It wouldn’t be a true trip to India unless we indulged in one of India’s most beloved exports – tea. Plus, as gay men we are automatically wired to seek out the hottest tea there is – though that is technically a different kind of tea! Masala Chai is an Indian milk tea that is made by brewing black tea and then flavouring it with a mixture of aromatic spices. Chai was originally made using green cardamom pods, cinnamon sticks, ground cloves, ground ginger and black peppercorns. Nowadays a ‘chai latte' is a popular drink around the world, although the original is definitely the best!
Samosas are a delicious Indian appetiser or snack that come in the form of a deep-fried pastry. They're usually filled with a savoury filling, like potatoes, onions, meat, lentils or peas. Every region in India has its own special way of making it, with some places even opting to make it super spicy for added fun. One of the tastiest we tried was in Hyderabad, which has mincemeat filling with a subtle sweet taste. Depending on the region where they're made, samosas can also come in a variety of shapes, usually triangles, cones or half-moons. They're often served with chutney, another yummy Indian staple.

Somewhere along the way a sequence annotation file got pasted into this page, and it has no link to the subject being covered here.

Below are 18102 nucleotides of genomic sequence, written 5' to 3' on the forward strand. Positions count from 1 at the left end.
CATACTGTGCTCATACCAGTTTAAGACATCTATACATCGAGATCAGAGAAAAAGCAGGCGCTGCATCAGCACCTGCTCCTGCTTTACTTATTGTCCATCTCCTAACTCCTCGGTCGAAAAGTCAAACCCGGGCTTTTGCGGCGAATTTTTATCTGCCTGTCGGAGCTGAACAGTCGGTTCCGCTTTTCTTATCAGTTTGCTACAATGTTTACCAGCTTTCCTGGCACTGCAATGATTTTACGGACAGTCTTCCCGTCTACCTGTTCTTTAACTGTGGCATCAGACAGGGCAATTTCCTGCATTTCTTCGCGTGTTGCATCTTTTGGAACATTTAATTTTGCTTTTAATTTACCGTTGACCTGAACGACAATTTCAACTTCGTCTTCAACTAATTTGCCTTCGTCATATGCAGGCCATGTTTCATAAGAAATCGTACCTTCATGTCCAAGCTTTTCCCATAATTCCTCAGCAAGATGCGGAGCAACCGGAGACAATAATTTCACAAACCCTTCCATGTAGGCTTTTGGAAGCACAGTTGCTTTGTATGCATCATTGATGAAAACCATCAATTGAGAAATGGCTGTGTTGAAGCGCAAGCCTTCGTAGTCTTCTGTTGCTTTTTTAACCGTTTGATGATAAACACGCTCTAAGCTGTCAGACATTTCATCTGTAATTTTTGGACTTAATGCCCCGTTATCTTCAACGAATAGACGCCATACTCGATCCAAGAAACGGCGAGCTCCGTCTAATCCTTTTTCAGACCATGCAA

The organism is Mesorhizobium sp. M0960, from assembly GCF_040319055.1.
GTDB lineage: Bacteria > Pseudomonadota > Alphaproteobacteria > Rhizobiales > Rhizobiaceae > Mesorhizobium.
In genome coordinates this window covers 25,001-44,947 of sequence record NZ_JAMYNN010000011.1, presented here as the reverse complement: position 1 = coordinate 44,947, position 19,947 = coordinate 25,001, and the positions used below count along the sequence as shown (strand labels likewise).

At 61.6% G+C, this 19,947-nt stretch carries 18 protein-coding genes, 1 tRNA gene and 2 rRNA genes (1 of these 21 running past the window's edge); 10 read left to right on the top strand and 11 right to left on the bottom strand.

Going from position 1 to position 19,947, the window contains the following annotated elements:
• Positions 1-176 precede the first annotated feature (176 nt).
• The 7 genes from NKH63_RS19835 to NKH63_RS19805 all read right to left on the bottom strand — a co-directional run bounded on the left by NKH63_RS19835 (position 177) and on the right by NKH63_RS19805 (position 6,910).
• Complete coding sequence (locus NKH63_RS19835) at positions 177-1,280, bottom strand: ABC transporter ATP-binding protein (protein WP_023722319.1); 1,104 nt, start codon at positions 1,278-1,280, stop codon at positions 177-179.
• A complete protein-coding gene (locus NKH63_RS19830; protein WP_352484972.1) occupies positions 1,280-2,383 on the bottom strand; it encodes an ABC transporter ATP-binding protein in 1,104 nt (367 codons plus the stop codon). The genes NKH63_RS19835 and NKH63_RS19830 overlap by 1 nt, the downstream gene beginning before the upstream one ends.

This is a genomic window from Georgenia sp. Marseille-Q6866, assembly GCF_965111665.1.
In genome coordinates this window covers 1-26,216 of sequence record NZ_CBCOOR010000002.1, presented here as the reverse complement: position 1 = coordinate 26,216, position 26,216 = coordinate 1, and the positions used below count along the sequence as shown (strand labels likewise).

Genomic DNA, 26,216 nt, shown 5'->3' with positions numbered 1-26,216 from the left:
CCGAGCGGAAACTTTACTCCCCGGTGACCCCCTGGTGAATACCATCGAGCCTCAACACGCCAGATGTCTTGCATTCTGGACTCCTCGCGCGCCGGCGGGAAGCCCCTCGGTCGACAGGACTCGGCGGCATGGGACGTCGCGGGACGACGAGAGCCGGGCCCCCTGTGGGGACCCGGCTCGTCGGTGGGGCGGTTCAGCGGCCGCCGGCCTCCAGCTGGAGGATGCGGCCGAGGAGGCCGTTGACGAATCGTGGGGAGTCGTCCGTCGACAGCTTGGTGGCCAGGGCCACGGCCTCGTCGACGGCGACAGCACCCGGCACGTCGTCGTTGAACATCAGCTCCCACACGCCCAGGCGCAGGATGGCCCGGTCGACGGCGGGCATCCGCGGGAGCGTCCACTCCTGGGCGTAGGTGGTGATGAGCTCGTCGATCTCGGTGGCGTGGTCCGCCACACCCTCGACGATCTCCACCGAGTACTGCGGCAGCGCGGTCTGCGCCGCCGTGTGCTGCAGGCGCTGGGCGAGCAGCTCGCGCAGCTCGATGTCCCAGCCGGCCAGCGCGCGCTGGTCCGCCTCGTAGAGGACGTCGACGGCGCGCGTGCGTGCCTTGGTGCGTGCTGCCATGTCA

Biryani is another curry-based dish. The word “biryani” comes from the Persian word “Birian”, which means ‘fried before cooking', and Birinj, which is the Persian word for ‘rice'. Biryani differs from just ‘curry with rice' in that the curry and rice are cooked separately, then layered together before being cooked again. Usually made with the addition of chicken, beef or pork, it's sometimes made with goat, prawns or fish as well. Biryani can also fall anywhere on the scale in terms of hotness, with spices like nutmeg, pepper, cloves, cardamom and chillies to spice it. We personally like ours on the hotter side – if we wanted mild, we’d have stayed in London (sorry, not sorry)!